Whilst the net's
global friendship-building is valuable, there is, as usual, a downside. As with
any open-access communications medium, the Web can be used in ways which we may
find distasteful. If the internet can foster communities of like-minded artists
and poets, it can also give a home to groups of like-minded Nazis and child molesters.
Many countries already have laws to deal with the real-world actions of such people,
but we can't stop them talking to each other. It is important not to confuse the
medium with the message: newspaper stories still appear which seek to show how
evil the internet is because unsavory characters communicate using it. But when
unpleasant people appear on TV, or make use of the telephone, we don't normally
blame the box of electronics. We can hope that the opportunities for education
and creativity which the Web offers will lead to a kind of human society which
can find ways to get along without causing harm to others. That's the optimistic
identity play in cyberspace
Since the early
days of the internet there have been bulletin boards and 'chat' spaces where users
can interact online, and today, many websites include chat or discussion rooms
where visitors can interact in real time. Since participants cannot see each other,
and are not obliged to reveal their real name or physical location, there is considerable
scope for people to reveal secrets, discuss problems, or even enact whole 'identities'
which they would never do in the real world, not even with their closest friends
- in some cases, especially not with their closest friends. These secrets
or identities may, of course, be 'real', or might be completely made up. In cyberspace,
as the saying goes, no one can tell if you're talking complete garbage.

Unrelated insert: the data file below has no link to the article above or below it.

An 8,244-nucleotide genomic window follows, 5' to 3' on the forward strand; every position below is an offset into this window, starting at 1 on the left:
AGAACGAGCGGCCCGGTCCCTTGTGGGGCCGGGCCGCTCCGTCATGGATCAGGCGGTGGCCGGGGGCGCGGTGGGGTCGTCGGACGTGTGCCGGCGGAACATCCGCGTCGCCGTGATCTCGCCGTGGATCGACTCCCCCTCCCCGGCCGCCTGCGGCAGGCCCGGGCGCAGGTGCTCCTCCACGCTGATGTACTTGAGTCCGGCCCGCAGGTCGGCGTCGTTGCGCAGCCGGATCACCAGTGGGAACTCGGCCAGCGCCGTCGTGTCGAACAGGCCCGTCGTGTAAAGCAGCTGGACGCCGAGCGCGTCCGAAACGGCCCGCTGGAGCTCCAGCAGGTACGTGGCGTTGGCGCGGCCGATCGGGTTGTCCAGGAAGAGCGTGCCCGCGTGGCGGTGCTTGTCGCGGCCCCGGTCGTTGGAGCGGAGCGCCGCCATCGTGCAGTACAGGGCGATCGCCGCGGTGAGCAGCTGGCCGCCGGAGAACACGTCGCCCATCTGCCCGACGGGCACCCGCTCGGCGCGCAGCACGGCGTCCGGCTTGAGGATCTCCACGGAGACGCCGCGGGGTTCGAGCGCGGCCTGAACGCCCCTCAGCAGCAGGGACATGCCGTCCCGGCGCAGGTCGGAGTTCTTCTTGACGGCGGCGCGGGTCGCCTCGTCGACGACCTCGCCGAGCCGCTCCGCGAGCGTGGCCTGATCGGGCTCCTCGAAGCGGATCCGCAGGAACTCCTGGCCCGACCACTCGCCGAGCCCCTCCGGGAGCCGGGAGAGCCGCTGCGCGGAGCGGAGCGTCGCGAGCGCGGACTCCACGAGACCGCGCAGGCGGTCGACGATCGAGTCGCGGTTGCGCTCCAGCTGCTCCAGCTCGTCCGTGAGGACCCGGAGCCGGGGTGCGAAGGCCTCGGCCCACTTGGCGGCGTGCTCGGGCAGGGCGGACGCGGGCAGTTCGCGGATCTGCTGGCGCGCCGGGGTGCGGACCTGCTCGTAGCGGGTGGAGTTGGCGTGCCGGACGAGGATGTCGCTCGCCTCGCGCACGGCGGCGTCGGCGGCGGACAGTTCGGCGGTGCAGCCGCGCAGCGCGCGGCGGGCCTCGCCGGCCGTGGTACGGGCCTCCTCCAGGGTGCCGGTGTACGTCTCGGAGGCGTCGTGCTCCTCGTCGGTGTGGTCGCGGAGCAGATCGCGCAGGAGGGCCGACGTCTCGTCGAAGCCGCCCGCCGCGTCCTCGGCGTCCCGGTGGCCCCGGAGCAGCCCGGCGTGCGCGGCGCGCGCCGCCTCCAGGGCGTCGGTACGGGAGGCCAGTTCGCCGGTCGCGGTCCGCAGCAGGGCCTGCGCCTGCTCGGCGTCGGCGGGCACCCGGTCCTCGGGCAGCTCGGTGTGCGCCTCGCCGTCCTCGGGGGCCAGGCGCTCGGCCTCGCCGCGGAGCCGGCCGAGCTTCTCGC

Some aspects of
this 'identity play' can be annoying, such as the sad middle-aged man who pretends
to be a movie star in the hope of attracting the online attention of a young woman
(who, in the real world, may be another sad middle-aged man). Other aspects can
be criminal - paedophiles have been known to present themselves as friendly children
online, so that they can arrange meetings with (what they hope are) other children.
Sometimes, they might find that they have unintentionally arranged a meeting with
another paedophile; sometimes it can turn out to be a police officer. (Some police
services employ staff to wander around chat rooms pretending to be children to
see if anyone asks to meet them).
Some internet chat
stories are more heart-warming: men and women who have thought that they may be
gay, but have been afraid to come out in the 'real world', have 'tested' this
identity online. They have been so happy to be able to express their 'true' selves
- and to receive such a supportive (and perhaps erotic) response - that this has
given them the courage to come out in their everyday real-world lives as well.
And, of course,
people of all sexual orientations have used the internet for 'cybersex', which